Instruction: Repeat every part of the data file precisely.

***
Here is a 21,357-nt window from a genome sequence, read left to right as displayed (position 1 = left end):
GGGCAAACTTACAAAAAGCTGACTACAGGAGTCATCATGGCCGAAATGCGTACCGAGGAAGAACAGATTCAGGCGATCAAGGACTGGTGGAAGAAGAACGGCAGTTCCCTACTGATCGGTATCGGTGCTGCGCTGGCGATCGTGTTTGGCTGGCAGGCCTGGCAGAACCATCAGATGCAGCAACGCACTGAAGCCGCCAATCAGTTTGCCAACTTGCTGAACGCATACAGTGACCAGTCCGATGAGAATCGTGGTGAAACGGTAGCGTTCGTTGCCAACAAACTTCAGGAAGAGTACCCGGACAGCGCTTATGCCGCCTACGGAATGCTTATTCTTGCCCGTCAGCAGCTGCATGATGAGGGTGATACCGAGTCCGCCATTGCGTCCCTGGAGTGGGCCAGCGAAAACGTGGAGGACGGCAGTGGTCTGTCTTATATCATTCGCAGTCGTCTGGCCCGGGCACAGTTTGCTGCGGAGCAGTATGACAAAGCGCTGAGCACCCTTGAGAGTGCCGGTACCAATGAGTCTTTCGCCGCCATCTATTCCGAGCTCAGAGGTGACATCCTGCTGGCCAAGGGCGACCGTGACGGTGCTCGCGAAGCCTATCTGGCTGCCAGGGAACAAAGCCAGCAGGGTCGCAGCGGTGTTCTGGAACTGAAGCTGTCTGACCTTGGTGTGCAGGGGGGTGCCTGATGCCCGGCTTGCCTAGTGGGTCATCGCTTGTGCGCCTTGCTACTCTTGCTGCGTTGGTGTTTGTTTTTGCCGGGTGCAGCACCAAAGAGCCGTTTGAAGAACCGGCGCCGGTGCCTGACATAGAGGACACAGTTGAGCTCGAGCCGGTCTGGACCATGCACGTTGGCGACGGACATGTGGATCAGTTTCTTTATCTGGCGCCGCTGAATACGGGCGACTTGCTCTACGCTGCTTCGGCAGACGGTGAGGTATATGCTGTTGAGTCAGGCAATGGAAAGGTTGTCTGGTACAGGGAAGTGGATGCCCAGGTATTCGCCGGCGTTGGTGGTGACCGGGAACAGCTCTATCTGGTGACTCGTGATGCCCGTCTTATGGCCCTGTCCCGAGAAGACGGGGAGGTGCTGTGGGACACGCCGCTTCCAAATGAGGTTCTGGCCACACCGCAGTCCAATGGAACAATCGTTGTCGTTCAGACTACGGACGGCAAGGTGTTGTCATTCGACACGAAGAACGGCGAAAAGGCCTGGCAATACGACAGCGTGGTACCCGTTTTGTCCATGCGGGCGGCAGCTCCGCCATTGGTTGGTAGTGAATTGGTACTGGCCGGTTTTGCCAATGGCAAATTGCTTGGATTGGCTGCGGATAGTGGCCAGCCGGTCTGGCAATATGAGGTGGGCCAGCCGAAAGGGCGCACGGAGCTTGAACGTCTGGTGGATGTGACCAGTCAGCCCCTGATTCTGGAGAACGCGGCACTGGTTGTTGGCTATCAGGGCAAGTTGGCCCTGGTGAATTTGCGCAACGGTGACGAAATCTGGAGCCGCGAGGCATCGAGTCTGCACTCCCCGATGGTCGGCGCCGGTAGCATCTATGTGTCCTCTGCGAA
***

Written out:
Here is a 21,357-nt window from a genome sequence, read left to right as displayed (position 1 = left end):
GGGCAAACTTACAAAAAGCTGACTACAGGAGTCATCATGGCCGAAATGCGTACCGAGGAAGAACAGATTCAGGCGATCAAGGACTGGTGGAAGAAGAACGGCAGTTCCCTACTGATCGGTATCGGTGCTGCGCTGGCGATCGTGTTTGGCTGGCAGGCCTGGCAGAACCATCAGATGCAGCAACGCACTGAAGCCGCCAATCAGTTTGCCAACTTGCTGAACGCATACAGTGACCAGTCCGATGAGAATCGTGGTGAAACGGTAGCGTTCGTTGCCAACAAACTTCAGGAAGAGTACCCGGACAGCGCTTATGCCGCCTACGGAATGCTTATTCTTGCCCGTCAGCAGCTGCATGATGAGGGTGATACCGAGTCCGCCATTGCGTCCCTGGAGTGGGCCAGCGAAAACGTGGAGGACGGCAGTGGTCTGTCTTATATCATTCGCAGTCGTCTGGCCCGGGCACAGTTTGCTGCGGAGCAGTATGACAAAGCGCTGAGCACCCTTGAGAGTGCCGGTACCAATGAGTCTTTCGCCGCCATCTATTCCGAGCTCAGAGGTGACATCCTGCTGGCCAAGGGCGACCGTGACGGTGCTCGCGAAGCCTATCTGGCTGCCAGGGAACAAAGCCAGCAGGGTCGCAGCGGTGTTCTGGAACTGAAGCTGTCTGACCTTGGTGTGCAGGGGGGTGCCTGATGCCCGGCTTGCCTAGTGGGTCATCGCTTGTGCGCCTTGCTACTCTTGCTGCGTTGGTGTTTGTTTTTGCCGGGTGCAGCACCAAAGAGCCGTTTGAAGAACCGGCGCCGGTGCCTGACATAGAGGACACAGTTGAGCTCGAGCCGGTCTGGACCATGCACGTTGGCGACGGACATGTGGATCAGTTTCTTTATCTGGCGCCGCTGAATACGGGCGACTTGCTCTACGCTGCTTCGGCAGACGGTGAGGTATATGCTGTTGAGTCAGGCAATGGAAAGGTTGTCTGGTACAGGGAAGTGGATGCCCAGGTATTCGCCGGCGTTGGTGGTGACCGGGAACAGCTCTATCTGGTGACTCGTGATGCCCGTCTTATGGCCCTGTCCCGAGAAGACGGGGAGGTGCTGTGGGACACGCCGCTTCCAAATGAGGTTCTGGCCACACCGCAGTCCAATGGAACAATCGTTGTCGTTCAGACTACGGACGGCAAGGTGTTGTCATTCGACACGAAGAACGGCGAAAAGGCCTGGCAATACGACAGCGTGGTACCCGTTTTGTCCATGCGGGCGGCAGCTCCGCCATTGGTTGGTAGTGAATTGGTACTGGCCGGTTTTGCCAATGGCAAATTGCTTGGATTGGCTGCGGATAGTGGCCAGCCGGTCTGGCAATATGAGGTGGGCCAGCCGAAAGGGCGCACGGAGCTTGAACGTCTGGTGGATGTGACCAGTCAGCCCCTGATTCTGGAGAACGCGGCACTGGTTGTTGGCTATCAGGGCAAGTTGGCCCTGGTGAATTTGCGCAACGGTGACGAAATCTGGAGCCGCGAGGCATCGAGTCTGCACTCCCCGATGGTCGGCGCCGGTAGCATCTATGTGTCCTCTGCGAA